Firefighters are constantly working with tools and rescue equipment with various tactics and skills. So it’s imperative that firefighters know some solid quality knots in their career. Me personally I’m a knot head so I’m all about rope work. Here are some knots that I use regularly and every firefighter should know very well.
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I highly recommend these two knot books for your department or personal collection.
The Half Hitch
The Half Hitch is the most basic knot and is the building block for many other knots… if there was one knot to learn, its the Half Hitch!
Its uses are endless and is extremely simple. Its basically rope wrapped around an object, then taking the working end and looping it around the standing end. We will also cover this knot again as it builds other knots.
The Clove Hitch
The Clove Hitch is literally the same knot as above but tied twice.
It consists of one half hitch running one direction then with the same working end tie another half hitch going the opposite direction.
This provides a fantastically simple binding knot. On the job this is used for tying off extension ladders and hoisting tools as well as anything else a Firefighter needs to make up on the fly.
The Bowline Knot is one the most widely used knots in the Fire Service.
This knot dates all the way back to the 1600s where the first record of it appears. The Bowline knot provides a fixed loop with little chance of slippage great for hoisting equipment and tools and is sometimes used in rope rescue operations.
The Figure 8 on a Bight
Lots of Knots are used in the Fire Service for tying things off or securing equipment… but there are a few knots that are literally life saving.
Let’s talk about life safety knots.
This is the knot that most will use during rappelling and operations where the knot will support a suspended person.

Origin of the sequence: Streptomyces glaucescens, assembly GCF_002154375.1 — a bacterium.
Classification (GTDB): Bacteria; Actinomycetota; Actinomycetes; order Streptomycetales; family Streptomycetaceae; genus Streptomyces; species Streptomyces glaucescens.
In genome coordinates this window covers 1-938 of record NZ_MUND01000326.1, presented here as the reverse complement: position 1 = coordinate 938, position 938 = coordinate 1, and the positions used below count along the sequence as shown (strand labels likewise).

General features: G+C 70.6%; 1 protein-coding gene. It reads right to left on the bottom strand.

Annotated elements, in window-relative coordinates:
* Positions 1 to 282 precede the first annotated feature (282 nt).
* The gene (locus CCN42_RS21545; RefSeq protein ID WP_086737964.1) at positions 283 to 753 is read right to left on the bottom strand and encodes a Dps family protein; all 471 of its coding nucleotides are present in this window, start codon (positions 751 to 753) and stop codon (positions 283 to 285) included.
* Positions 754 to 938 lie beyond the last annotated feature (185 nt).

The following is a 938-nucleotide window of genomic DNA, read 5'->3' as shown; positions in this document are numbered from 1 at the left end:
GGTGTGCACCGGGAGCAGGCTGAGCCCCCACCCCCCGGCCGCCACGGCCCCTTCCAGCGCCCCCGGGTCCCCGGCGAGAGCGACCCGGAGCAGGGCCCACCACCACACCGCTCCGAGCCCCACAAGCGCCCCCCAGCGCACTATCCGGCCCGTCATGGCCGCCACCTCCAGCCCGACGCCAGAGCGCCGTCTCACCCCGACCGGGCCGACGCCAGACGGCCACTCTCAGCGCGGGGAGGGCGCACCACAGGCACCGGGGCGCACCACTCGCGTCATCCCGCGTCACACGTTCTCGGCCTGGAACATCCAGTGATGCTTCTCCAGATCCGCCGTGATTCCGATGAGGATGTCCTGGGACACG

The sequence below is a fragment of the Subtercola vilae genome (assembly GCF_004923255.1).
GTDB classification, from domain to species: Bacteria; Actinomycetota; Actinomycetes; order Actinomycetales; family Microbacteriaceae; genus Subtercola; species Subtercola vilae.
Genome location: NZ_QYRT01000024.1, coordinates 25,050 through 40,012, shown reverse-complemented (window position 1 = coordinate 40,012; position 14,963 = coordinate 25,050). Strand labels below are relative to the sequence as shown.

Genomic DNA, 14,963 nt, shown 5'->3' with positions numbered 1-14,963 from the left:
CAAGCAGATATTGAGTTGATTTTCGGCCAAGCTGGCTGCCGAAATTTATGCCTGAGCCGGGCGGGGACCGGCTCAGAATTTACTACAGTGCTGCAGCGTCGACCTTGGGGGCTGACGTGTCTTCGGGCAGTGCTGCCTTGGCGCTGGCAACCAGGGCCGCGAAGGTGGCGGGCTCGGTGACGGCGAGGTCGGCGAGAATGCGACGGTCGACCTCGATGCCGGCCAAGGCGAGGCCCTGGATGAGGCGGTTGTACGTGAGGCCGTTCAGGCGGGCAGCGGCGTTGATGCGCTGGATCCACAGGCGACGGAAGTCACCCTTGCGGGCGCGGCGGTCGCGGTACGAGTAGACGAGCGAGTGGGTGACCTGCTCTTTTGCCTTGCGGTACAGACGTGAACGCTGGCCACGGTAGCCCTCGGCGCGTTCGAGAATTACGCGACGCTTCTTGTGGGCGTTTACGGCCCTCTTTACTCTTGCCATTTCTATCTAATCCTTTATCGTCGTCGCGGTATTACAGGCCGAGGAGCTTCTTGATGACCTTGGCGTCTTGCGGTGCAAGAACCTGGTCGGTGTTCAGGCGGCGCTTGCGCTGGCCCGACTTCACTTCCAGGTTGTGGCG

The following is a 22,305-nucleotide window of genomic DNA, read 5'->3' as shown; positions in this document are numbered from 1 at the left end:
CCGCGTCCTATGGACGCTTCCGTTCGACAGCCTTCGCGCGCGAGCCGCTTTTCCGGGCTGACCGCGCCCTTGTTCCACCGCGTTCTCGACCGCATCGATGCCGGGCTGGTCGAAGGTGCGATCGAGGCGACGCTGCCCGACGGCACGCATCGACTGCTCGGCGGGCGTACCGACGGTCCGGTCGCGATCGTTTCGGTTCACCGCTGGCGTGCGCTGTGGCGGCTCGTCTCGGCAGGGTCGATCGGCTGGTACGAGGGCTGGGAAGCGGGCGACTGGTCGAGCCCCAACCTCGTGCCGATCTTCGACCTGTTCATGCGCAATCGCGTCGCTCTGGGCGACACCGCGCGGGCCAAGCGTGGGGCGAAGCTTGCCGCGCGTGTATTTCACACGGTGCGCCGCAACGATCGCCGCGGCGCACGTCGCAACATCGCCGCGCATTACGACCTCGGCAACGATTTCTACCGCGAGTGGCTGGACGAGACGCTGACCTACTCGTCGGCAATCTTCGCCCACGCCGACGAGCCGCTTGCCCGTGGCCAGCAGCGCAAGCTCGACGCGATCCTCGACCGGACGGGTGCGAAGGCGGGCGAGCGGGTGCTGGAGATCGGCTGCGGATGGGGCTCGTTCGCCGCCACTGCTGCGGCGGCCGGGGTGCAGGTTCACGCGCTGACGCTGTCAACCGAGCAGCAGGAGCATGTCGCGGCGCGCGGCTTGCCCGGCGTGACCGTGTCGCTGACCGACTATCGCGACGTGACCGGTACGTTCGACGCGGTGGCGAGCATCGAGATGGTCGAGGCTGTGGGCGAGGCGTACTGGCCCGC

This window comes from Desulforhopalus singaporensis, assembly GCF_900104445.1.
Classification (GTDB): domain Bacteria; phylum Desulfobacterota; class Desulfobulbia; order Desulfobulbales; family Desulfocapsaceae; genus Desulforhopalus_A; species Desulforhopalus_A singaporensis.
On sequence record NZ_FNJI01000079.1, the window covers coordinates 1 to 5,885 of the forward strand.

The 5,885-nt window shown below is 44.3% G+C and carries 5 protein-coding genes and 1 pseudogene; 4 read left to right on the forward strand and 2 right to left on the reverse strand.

This is a popular climbing knot as well due to its strength and minimal chance of slipping and coming untied. As the name states the knots forms a the shape of an eight ending with a loop on the end to clip in with a carabiner. If there’s a knot that you should add to your protection equipment, it’s this one!
The Butterfly Knot
This is interesting knot and used slightly more with the Ropes Rescue Tech Crews in Fire Departments rather than a standard New Firefighter.
This knot forms a loop in the middle of as long running rope without having to use either in of the rope. This provides an additional clipping point on long lengths of rope without much work or slack needed. This also allows the rope to be loaded in three different directions. Useful for tensioning systems when you are making a taught line.
The Truckers hitch
This last knot is actually a combination of a few knots.
A truckers hitch is a type of taught line traditionally used by Haulers to secure loads down.
There are a couple ways to tie this knot but its typically done by securing one end of the rope to a stationary object with a Clove Hitch.
Then taking the working end running it whatever length is needed around another stationary object then back on the standing in towards the clove hitch.
Here I personally tie a slip knot on the standing end. Once that fixed loop is tied the working end is passed through the loop and pulled back on its self.
This pulls a lot of tension on the rope to secure the object down. Finally tie a half hitch or two around the two standing ends to hold the line taught. This creates crude pulley system of a 2:1 ratio.
All Tied Up
So this isn’t a complete list of knots used in the fire service (As you could find a use for many knots out there) but a good list to have in your toolkit. Keep in mind that these knots will often go by different names and some variations to them. Get out in the bays, pull out some rope and practice, practice, practice.